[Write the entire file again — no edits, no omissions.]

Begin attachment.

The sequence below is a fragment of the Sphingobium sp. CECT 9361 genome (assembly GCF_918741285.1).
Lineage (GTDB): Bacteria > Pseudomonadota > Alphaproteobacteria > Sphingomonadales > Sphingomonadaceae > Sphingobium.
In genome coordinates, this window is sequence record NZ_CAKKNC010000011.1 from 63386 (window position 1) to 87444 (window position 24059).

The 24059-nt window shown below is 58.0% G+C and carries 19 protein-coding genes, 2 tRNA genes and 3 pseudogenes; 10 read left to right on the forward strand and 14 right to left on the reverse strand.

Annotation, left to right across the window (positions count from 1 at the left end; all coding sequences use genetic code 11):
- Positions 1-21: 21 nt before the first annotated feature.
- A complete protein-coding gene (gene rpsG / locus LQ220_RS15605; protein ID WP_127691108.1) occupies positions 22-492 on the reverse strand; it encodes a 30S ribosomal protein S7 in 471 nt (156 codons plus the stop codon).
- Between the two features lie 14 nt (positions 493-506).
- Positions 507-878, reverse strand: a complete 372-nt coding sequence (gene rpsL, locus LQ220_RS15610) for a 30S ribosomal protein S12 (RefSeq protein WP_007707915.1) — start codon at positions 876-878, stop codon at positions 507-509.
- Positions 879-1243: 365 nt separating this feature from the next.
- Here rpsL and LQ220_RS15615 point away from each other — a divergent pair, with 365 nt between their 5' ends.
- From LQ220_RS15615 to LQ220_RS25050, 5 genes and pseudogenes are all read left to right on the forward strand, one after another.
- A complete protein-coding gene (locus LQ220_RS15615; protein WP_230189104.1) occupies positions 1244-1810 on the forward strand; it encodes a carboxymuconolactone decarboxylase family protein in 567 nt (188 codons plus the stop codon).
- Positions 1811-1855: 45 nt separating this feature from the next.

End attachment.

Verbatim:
The sequence below is a fragment of the Sphingobium sp. CECT 9361 genome (assembly GCF_918741285.1).
Lineage (GTDB): Bacteria > Pseudomonadota > Alphaproteobacteria > Sphingomonadales > Sphingomonadaceae > Sphingobium.
In genome coordinates, this window is sequence record NZ_CAKKNC010000011.1 from 63386 (window position 1) to 87444 (window position 24059).

The 24059-nt window shown below is 58.0% G+C and carries 19 protein-coding genes, 2 tRNA genes and 3 pseudogenes; 10 read left to right on the forward strand and 14 right to left on the reverse strand.

Annotation, left to right across the window (positions count from 1 at the left end; all coding sequences use genetic code 11):
- Positions 1-21: 21 nt before the first annotated feature.
- A complete protein-coding gene (gene rpsG / locus LQ220_RS15605; protein ID WP_127691108.1) occupies positions 22-492 on the reverse strand; it encodes a 30S ribosomal protein S7 in 471 nt (156 codons plus the stop codon).
- Between the two features lie 14 nt (positions 493-506).
- Positions 507-878, reverse strand: a complete 372-nt coding sequence (gene rpsL, locus LQ220_RS15610) for a 30S ribosomal protein S12 (RefSeq protein WP_007707915.1) — start codon at positions 876-878, stop codon at positions 507-509.
- Positions 879-1243: 365 nt separating this feature from the next.
- Here rpsL and LQ220_RS15615 point away from each other — a divergent pair, with 365 nt between their 5' ends.
- From LQ220_RS15615 to LQ220_RS25050, 5 genes and pseudogenes are all read left to right on the forward strand, one after another.
- A complete protein-coding gene (locus LQ220_RS15615; protein WP_230189104.1) occupies positions 1244-1810 on the forward strand; it encodes a carboxymuconolactone decarboxylase family protein in 567 nt (188 codons plus the stop codon).
- Positions 1811-1855: 45 nt separating this feature from the next.